Advising

Thesis

All graduate students are encouraged to get involved in research projects. A student in the M.C.S. program can simply complete the required courses, but would miss one of the most interesting parts of graduate school by not getting involved with a research project. A student in the Ph.D. program must get involved in research during the first two years in order to continue in the program.


Recommended Plan

  • Fall of your first year: take CS 457 if you need the background in undergraduate computer networks. Attend the research group meetng CS 696, but dont enroll. Also attend the research group meetings for some other areas such as Distributed Systems. This helps you learn what researchers are doing.
  • Spring of your first year: take CS 557 to get a graduate level view of computer networks. Attend the research group meetng CS 696, but dont enroll. Pay particular attention to the CS 557 projects, these can lead to longer term research projects.
  • Summer of your first year: research doesn't stop when the academic year ends. In fact, faculty and students often get more work done over summer than any other time. Attend the research group meetng CS 696, but dont enroll. See if your CS 557 project can continue in summer or ask if one of the funded research projects has Graduate Research Assistant (GRA) positions.
  • Fall of your second year: take CS 657 to explore topics in depth. Ideally your CS 657 project can lead to a publication or even an eventual thesis. Attend the research group meetng CS 696 and enroll in the course.
  • Spring of your second year: Ideally your CS 657 project from last semester can continue and lead to a publication or even an eventual thesis. Attend the research group meetng CS 696 and enroll in the course. You may also want to enroll in an independent study course such as CS 699. You should now be working on research projects and actively participating in the research group meetings.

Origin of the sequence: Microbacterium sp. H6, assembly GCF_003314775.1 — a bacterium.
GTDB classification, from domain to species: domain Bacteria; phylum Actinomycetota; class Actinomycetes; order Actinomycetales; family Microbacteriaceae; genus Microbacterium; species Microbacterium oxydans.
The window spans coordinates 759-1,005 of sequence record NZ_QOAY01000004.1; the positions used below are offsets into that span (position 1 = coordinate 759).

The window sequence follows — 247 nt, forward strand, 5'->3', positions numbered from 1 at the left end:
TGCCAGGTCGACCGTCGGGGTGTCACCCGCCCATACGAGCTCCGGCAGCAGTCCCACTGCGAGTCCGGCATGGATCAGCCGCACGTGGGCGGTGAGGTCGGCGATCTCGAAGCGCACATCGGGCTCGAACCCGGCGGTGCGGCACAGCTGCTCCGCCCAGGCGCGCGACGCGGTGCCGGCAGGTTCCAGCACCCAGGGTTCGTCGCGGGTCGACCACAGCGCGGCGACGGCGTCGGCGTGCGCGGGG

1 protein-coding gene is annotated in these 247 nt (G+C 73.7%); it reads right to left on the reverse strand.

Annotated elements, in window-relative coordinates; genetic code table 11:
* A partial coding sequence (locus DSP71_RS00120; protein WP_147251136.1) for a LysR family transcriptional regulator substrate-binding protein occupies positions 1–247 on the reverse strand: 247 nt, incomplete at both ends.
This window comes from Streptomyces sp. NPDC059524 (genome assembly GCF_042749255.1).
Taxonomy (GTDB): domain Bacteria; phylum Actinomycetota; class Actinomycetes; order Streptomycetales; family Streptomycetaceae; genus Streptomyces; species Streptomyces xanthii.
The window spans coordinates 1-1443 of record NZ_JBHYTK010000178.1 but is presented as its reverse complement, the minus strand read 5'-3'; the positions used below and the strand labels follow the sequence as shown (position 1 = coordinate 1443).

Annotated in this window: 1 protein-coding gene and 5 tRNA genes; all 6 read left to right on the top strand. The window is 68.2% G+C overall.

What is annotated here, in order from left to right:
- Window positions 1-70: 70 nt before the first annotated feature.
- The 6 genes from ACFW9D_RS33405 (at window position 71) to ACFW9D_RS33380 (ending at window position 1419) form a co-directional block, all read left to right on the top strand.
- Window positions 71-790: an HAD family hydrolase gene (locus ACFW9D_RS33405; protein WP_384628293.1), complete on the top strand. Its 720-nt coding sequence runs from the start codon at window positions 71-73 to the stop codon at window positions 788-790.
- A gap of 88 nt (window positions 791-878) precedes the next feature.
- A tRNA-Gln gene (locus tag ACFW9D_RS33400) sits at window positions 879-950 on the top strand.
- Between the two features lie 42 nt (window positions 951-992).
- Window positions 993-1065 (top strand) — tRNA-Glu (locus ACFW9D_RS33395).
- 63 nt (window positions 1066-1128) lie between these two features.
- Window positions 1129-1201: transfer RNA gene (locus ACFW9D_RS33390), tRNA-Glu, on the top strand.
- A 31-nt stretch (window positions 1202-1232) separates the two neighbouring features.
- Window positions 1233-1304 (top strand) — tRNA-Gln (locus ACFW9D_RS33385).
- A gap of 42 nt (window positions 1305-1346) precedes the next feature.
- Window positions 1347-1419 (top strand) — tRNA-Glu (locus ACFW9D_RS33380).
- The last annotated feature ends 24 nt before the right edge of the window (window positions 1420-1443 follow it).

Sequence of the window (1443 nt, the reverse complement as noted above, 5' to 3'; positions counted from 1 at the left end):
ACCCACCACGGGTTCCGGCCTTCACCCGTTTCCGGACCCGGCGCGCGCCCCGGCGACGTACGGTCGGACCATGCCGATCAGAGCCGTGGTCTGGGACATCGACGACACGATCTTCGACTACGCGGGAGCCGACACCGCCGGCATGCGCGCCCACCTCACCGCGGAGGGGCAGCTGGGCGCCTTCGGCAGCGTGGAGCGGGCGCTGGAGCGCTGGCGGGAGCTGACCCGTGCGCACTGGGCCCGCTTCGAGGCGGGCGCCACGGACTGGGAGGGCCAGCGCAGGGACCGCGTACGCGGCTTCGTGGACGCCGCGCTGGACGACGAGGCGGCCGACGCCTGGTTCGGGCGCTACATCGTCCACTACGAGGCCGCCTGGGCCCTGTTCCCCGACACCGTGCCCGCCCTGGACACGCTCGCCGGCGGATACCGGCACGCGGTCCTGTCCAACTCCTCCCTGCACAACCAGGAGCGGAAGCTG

• Summer of your second year: research doesn't stop when the academic year ends. In fact, faculty and students often get more work done over summer than any other time. Attend the research group meetng CS 696, but dont enroll. Ph.D. students are expected to be on campus and actively engaged in research over the summer. In some cases, students may be at summer internships that are relevant to their research.

The Reasoning Behind The Plan

The first and most important step is to take the 500 level course in your research area. Research almost always builds on past results. You must understand what has already been done in order to advance the field. The 500 level course will introduce you to the seminal work in your area. The 500 level course may also raise some open issues. In other words, you learn what has been done and learn what needs to be done. For students interested in networks, you should take CS 557. This course is typically offered in the spring semester.

Another important step is to attend research group meetings. A research group meeting may include a discussion of recent activity on a funded project or may include a practice presentation for an upcoming conference talk, research exam, or preliminary exam. Everyone is encouraged to ask questions and identify potential issues. The research group meetings help you learn about active projects and let you see what your fellow students are doing. For students interested in networks, the research group meeting is CS 696. This course is typically offered every semester, including summer. New students should NOT enroll in the course, but you welcome to attend.

Finally, the 600 level course in your area has substantial projects that can become publications and potentially thesis topics. For students interested in networks, the 600 level course is CS 657. This course is typically offered every fall.